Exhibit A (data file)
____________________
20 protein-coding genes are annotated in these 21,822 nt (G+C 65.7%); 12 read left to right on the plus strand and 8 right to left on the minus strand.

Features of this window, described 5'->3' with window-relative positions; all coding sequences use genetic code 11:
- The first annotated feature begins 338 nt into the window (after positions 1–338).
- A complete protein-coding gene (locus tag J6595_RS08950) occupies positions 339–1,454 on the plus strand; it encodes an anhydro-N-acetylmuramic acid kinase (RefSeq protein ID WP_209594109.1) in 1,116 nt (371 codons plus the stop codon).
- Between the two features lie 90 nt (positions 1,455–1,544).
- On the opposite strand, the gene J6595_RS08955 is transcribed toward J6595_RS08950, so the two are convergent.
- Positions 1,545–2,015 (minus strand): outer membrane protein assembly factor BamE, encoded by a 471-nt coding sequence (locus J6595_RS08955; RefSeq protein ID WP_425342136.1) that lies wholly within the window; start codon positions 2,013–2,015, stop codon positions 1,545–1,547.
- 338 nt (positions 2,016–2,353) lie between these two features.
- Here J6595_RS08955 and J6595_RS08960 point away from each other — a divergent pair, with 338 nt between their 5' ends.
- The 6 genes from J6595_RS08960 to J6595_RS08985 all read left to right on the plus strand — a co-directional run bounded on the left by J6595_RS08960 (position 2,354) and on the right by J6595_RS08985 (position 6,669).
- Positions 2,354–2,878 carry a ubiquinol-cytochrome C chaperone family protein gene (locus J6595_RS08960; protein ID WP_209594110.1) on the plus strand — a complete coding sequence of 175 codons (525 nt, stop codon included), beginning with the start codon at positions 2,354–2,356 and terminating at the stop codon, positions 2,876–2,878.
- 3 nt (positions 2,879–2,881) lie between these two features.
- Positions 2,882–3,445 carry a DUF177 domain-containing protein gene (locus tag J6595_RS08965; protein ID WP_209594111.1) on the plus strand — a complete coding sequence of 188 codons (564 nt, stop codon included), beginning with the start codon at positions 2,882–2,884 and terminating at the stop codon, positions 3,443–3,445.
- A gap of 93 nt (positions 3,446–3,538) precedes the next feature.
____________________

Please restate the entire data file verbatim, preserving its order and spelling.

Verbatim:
20 protein-coding genes are annotated in these 21,822 nt (G+C 65.7%); 12 read left to right on the plus strand and 8 right to left on the minus strand.

Features of this window, described 5'->3' with window-relative positions; all coding sequences use genetic code 11:
- The first annotated feature begins 338 nt into the window (after positions 1–338).
- A complete protein-coding gene (locus tag J6595_RS08950) occupies positions 339–1,454 on the plus strand; it encodes an anhydro-N-acetylmuramic acid kinase (RefSeq protein ID WP_209594109.1) in 1,116 nt (371 codons plus the stop codon).
- Between the two features lie 90 nt (positions 1,455–1,544).
- On the opposite strand, the gene J6595_RS08955 is transcribed toward J6595_RS08950, so the two are convergent.
- Positions 1,545–2,015 (minus strand): outer membrane protein assembly factor BamE, encoded by a 471-nt coding sequence (locus J6595_RS08955; RefSeq protein ID WP_425342136.1) that lies wholly within the window; start codon positions 2,013–2,015, stop codon positions 1,545–1,547.
- 338 nt (positions 2,016–2,353) lie between these two features.
- Here J6595_RS08955 and J6595_RS08960 point away from each other — a divergent pair, with 338 nt between their 5' ends.
- The 6 genes from J6595_RS08960 to J6595_RS08985 all read left to right on the plus strand — a co-directional run bounded on the left by J6595_RS08960 (position 2,354) and on the right by J6595_RS08985 (position 6,669).
- Positions 2,354–2,878 carry a ubiquinol-cytochrome C chaperone family protein gene (locus J6595_RS08960; protein ID WP_209594110.1) on the plus strand — a complete coding sequence of 175 codons (525 nt, stop codon included), beginning with the start codon at positions 2,354–2,356 and terminating at the stop codon, positions 2,876–2,878.
- 3 nt (positions 2,879–2,881) lie between these two features.
- Positions 2,882–3,445 carry a DUF177 domain-containing protein gene (locus tag J6595_RS08965; protein ID WP_209594111.1) on the plus strand — a complete coding sequence of 188 codons (564 nt, stop codon included), beginning with the start codon at positions 2,882–2,884 and terminating at the stop codon, positions 3,443–3,445.
- A gap of 93 nt (positions 3,446–3,538) precedes the next feature.